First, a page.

Step by step tutorial showing how to crystallize a wine glass / champagne flute with flatback crystals
Published by: Crystal and Glass Beads – Author: Khaled Alwan
1. Crystals – for this tutorial I have used ss12 and ss9 Flatback Non-hotfix crystal rhinestones. You can find the flatback crystals needed here
2. Gemtac Adhesive – alternatively you can use e6000 if you have it. You can find Gemtac here
3. Cocktail stick – for applying the adhesive or something similar.
4. Cotton Handkerchief / cloth – or something similar to clean the glass with.
5. Rubbing alcohol – to de-grease the surface of the glass.
6. Piece of paper with writing on – this can be printed, or hand drawn.
7. Crystal Katana – to pick up the crystals or magic pick mini is an alternative. You can find applicator tools here
Adhesives Choice ::
So why have I used gemtac and not e6000? While both adhesives work nicely for this project I like the fact that:
i.. Gem-Tac is not toxic
ii.. It’s also self levelling and shrinks when it dries/cures
iii.. With e6000 if you pull off a corner of the adhesive it will all come off in a sheet, this doesn’t happen so easily with Gem-Tac (Please note e6000 gives a good bond and doesn’t come away easily so if you do decide to use over gemtac the bond strength shouldn’t be a concern..
1. Using the cotton cloth/handkerchief wipe over the outer surface of the glass with some alcohol to remove any grease or marks.
2. Lay out the flatback crystals faceted size up, for this tutorial I have used ss12 which are 3.2mm in diameter so are a nice size not too big or small.
Start the Tutorial
3. Using the cocktail stick (or something slim) apply a short thin line of adhesive for the crystals to be added to.
4. Using the applicator tool pick up the first crystal and place onto the adhesive at the rim of the glass. For this tutorial I have used a Crystalkatana which has a wax tip one end and chrome positioned on the opposite end of the tool. It’s by far the best tool for working with any size crystal but cost a bit more than some of the others, so if you are on a budget, you can opt for a jewel setter or magic pic mini if not I highly recommend the Katana (you wont be disappointed ; ) With the crystal in place using the chrome positioner or an orange stick gently press the crystal down so that it get’s a good bond with the glue.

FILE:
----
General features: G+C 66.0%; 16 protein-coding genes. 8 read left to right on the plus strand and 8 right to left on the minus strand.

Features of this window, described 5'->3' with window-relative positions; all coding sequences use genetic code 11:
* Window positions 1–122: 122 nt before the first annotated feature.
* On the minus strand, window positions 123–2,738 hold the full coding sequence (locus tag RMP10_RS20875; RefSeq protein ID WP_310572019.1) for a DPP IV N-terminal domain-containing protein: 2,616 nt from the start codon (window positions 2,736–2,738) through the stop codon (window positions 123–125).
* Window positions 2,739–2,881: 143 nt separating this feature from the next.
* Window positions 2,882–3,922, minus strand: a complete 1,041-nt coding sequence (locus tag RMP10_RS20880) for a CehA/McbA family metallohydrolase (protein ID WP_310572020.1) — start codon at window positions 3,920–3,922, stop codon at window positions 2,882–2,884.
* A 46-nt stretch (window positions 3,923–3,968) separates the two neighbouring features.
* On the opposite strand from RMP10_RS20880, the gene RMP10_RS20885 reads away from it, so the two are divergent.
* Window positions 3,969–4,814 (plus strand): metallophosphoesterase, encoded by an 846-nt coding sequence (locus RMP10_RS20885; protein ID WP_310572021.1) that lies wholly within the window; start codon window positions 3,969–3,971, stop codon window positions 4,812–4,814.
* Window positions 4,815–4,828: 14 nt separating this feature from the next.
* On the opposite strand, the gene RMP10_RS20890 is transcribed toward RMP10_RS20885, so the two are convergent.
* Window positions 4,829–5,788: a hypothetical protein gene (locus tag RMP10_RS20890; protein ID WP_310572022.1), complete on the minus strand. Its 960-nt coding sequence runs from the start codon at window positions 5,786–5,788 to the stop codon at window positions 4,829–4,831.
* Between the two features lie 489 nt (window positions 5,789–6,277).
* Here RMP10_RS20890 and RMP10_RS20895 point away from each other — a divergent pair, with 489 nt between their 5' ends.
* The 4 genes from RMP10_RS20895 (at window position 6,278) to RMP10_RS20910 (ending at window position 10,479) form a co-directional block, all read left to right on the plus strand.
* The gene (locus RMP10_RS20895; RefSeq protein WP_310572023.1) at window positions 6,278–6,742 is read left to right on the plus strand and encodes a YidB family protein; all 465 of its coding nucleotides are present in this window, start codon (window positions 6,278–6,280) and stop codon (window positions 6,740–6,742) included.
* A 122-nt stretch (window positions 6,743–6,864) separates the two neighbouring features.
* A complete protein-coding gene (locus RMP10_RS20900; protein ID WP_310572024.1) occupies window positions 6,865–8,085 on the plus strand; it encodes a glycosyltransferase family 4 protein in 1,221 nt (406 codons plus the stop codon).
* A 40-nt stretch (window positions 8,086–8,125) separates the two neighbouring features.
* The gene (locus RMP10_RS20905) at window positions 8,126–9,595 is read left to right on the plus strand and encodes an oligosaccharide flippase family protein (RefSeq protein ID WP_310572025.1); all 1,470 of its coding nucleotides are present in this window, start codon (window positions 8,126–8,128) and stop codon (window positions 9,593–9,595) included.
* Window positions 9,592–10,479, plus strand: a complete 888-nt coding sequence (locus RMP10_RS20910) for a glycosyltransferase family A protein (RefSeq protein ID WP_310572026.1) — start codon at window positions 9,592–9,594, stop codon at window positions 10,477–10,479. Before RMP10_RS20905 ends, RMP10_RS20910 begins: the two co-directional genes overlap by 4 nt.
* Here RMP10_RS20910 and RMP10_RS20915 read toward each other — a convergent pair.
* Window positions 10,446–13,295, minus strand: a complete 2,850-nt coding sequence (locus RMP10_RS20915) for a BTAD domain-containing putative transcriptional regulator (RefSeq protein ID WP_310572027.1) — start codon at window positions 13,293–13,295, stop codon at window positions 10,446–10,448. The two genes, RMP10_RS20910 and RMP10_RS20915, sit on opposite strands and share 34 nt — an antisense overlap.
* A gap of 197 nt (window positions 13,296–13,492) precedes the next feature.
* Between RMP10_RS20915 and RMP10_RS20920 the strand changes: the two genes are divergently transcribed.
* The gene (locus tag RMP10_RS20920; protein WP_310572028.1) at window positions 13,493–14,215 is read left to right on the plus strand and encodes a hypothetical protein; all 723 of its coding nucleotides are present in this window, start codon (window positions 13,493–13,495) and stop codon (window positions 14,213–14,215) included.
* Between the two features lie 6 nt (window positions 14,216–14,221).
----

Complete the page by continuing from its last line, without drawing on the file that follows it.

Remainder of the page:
5. Continue making your way around the rim of the glass adding a line of adhesive and then some crystals until the first row of crystals is nearly complete.
6. Fill in the gap to complete the 1st row (what if the gap is a little too big or small? see below). Have used a black backing under the glass to make it easier to see the crystals.
7. When it comes to the end of the row if you are lucky and the last crystal fits perfectly into place there are no worries, if it doesn’t and there is a gap you have 3 choices:
a. If the gap is just slightly smaller than the crystal size you have been working with use a smaller crystal to fill in the gap (this way there wont be much difference between the 2 crystal sizes).
b. If its a small gay rather than fill in the space with a tiny crystal which can stand out on the base of a glass it’s sometimes better to space out some of the surrounding crystals so that the gaps aren’t so noticeable see 3, 3b, 3c and 4. above. c. The third option to filling the gap is to use 2,3,4 etc slightly larger crystals the number you use will depending on the gap size, as they are only slightly larger than the main crystal using a few should fill the gap nicely without being noticeable.
8. Start the second row of crystals offset between 2 crystals from row 1.
9. Continue adding adhesive then crystals to complete the second row, then onto the third etc.
10. That’s the first 4 rows of ss12 crystals complete.
11. Continue adding crystals.
12. Now that the stem is starting to get steeper and narrower we are going to change crystal sizes and swap from ss12 (3.2mm) and downscale to ss9 (2.6mm).
13. Continue adding crystals.
14. That’s 16 rows of ss9 crystals complete again each row is offset. Continue adding rows of crystals until you reach the end of the glass stem then you can either stop or continue onto the top of the glass itself. For this tutorial we have continued adding a some crystals in a scattered fashion.
15. Completed closeup of base and stem.
16. Completed Glass.
Thank you for viewing the How to Crystallize a Champagne Flute Tutorial we hope you found it useful and welcome your feedback. You can view our full range of Swarovski crystals here